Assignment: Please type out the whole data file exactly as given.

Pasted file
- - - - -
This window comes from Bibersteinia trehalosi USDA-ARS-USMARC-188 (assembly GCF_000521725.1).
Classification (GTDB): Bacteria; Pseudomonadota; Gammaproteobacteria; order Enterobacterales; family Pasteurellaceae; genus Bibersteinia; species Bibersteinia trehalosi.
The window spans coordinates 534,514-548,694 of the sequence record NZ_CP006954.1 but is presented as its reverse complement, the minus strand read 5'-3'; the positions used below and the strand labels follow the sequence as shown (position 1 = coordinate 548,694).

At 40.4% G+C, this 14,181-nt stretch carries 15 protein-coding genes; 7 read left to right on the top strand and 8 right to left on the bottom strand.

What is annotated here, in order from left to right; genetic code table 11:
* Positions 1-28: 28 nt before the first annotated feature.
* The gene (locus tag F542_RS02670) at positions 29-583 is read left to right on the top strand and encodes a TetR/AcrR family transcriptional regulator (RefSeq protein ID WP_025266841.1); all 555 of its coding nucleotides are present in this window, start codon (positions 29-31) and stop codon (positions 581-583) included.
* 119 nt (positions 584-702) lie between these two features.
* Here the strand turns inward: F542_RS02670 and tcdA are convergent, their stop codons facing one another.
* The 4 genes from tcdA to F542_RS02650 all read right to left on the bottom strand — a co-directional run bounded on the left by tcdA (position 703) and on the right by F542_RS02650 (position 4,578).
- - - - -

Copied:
This window comes from Bibersteinia trehalosi USDA-ARS-USMARC-188 (assembly GCF_000521725.1).
Classification (GTDB): Bacteria; Pseudomonadota; Gammaproteobacteria; order Enterobacterales; family Pasteurellaceae; genus Bibersteinia; species Bibersteinia trehalosi.
The window spans coordinates 534,514-548,694 of the sequence record NZ_CP006954.1 but is presented as its reverse complement, the minus strand read 5'-3'; the positions used below and the strand labels follow the sequence as shown (position 1 = coordinate 548,694).

At 40.4% G+C, this 14,181-nt stretch carries 15 protein-coding genes; 7 read left to right on the top strand and 8 right to left on the bottom strand.

What is annotated here, in order from left to right; genetic code table 11:
* Positions 1-28: 28 nt before the first annotated feature.
* The gene (locus tag F542_RS02670) at positions 29-583 is read left to right on the top strand and encodes a TetR/AcrR family transcriptional regulator (RefSeq protein ID WP_025266841.1); all 555 of its coding nucleotides are present in this window, start codon (positions 29-31) and stop codon (positions 581-583) included.
* 119 nt (positions 584-702) lie between these two features.
* Here the strand turns inward: F542_RS02670 and tcdA are convergent, their stop codons facing one another.
* The 4 genes from tcdA to F542_RS02650 all read right to left on the bottom strand — a co-directional run bounded on the left by tcdA (position 703) and on the right by F542_RS02650 (position 4,578).